Most bibles have a page or two missing because some devout Christians are known to tear out pages with specific verses to keep handy. Also potheads know the paper is perfect for rolling joints.

If you don’t have a bible, just walk into any Christian/Catholic church and tell them you’re interested in reading it. They’ll be so proud to be converting a heathen that they’ll gladly hand you a book of over 1000 premium, oversized, rolling papers.

Dear Brian,
Would you prefer to use free service that encrypts information right in your browser and use your server to store data (mean you have physical access to server)?

Nope – because I understand how browsers work. Here’s a general piece about why it’s unsecure to encrypt within the browser: What’s wrong with in-browser cryptography? • Tony Arcieri

Here’s another: Javascript Cryptography Considered Harmful

You’re somewhat describing the Tor browser (and about a dozen others exactly like it), though it’s nothing news. In-browser cryptography isn’t used for a wide variety of reasons covered in the above links.

I won’t bore you with the full details – instead I’ll simply respond that no, I absolutely would not prefer to use any free service that encrypts information in my browser, and if I’m storing a server locally on my own equipment, of course it’ll be free. Why would it ever be otherwise?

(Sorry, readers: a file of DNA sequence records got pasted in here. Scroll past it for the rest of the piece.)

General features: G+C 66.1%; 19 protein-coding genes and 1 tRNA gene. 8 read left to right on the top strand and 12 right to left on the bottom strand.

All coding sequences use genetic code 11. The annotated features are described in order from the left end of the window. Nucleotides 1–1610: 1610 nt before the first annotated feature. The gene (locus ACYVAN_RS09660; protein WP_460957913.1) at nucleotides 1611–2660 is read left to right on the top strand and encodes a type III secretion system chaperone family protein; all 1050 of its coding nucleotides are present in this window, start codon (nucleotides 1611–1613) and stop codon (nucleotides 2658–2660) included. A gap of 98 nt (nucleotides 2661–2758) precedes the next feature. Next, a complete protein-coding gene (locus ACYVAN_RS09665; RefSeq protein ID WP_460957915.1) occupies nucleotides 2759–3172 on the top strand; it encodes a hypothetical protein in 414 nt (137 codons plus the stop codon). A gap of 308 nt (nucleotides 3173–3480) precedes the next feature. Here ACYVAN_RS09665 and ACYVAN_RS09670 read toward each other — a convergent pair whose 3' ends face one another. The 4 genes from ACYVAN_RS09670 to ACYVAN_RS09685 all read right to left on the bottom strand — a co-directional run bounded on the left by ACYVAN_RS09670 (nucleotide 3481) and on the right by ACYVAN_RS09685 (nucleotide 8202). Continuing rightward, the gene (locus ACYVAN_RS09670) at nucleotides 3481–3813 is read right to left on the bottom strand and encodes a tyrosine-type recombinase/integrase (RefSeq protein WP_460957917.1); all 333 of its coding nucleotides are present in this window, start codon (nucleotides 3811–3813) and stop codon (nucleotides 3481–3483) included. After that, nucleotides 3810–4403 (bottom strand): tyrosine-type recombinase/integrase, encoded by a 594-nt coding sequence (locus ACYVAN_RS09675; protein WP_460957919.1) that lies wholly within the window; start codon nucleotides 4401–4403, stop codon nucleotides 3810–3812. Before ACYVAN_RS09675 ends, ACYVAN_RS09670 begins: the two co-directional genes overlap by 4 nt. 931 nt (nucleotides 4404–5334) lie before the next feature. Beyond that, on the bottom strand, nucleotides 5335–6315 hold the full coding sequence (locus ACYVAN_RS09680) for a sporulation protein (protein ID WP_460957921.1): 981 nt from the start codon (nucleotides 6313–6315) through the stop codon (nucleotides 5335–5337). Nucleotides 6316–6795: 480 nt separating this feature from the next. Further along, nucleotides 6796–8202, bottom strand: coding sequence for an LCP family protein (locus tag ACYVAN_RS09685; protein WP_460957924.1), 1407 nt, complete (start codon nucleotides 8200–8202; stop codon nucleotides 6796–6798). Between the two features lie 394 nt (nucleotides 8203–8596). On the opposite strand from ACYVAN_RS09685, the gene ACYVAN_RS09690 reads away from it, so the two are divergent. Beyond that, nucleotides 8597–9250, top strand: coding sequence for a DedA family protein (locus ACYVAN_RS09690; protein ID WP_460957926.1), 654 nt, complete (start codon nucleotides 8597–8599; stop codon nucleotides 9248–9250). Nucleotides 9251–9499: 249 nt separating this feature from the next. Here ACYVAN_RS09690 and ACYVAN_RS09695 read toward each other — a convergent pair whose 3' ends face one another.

Dear Brian,
What are the best courses to get experience in digital marketing, like social, SEO, ad words, online advertising, mobile marketing and more?

I realize “practical” experience is what we all need, but where would one go to start?

There are a lot of online courses that’ll teach you pretty much anything you need to know. What I would recommend to get the fullest background for free is to check out UC Berkeley’s SEO Fundamentals and Business Applications course.

Berkeley is easily one of the top 10 academic institutions in the U.S., and their public courses allow anyone anywhere in the world to access college-level studies in pretty much anything you can dream of. There’s a great story arc in Saved by the Bell where Jessie and Zach have to choose between Berkeley and Stanford.

To complete the college experience, order a pizza, get stoned, and look up Search engine optimization and every other term you read about in the lessons on Wikipedia.

Then write a blog about it and submit it to SEO Moz and all those other places people will tell you to go. If one accepts it, you get an A, and if not, you need to retake the course until you move on to the next one.

After about a year of this, you’ll be a pro, which is to say you’ll be getting paid to do it…so long as you have your own blog and each “report” includes an anchor link back to your site with anchor text like “SEO expert,” and “digital marketing consultant,” and the like.

Have fun ;P

Brian Penny Beard Versability Harley Quinn Arkham KnightBrian Penny is a former Business Analyst and Operations Manager at Bank of America turned whistleblower, troll, and freelance writer. His work has appeared in High Times, Fast Company, The Street, Hardcore Droid, and Lifehack.

Versability

Brian Penny is a former Business Analyst and Operations Manager at Bank of America turned whistleblower, troll, and freelance writer.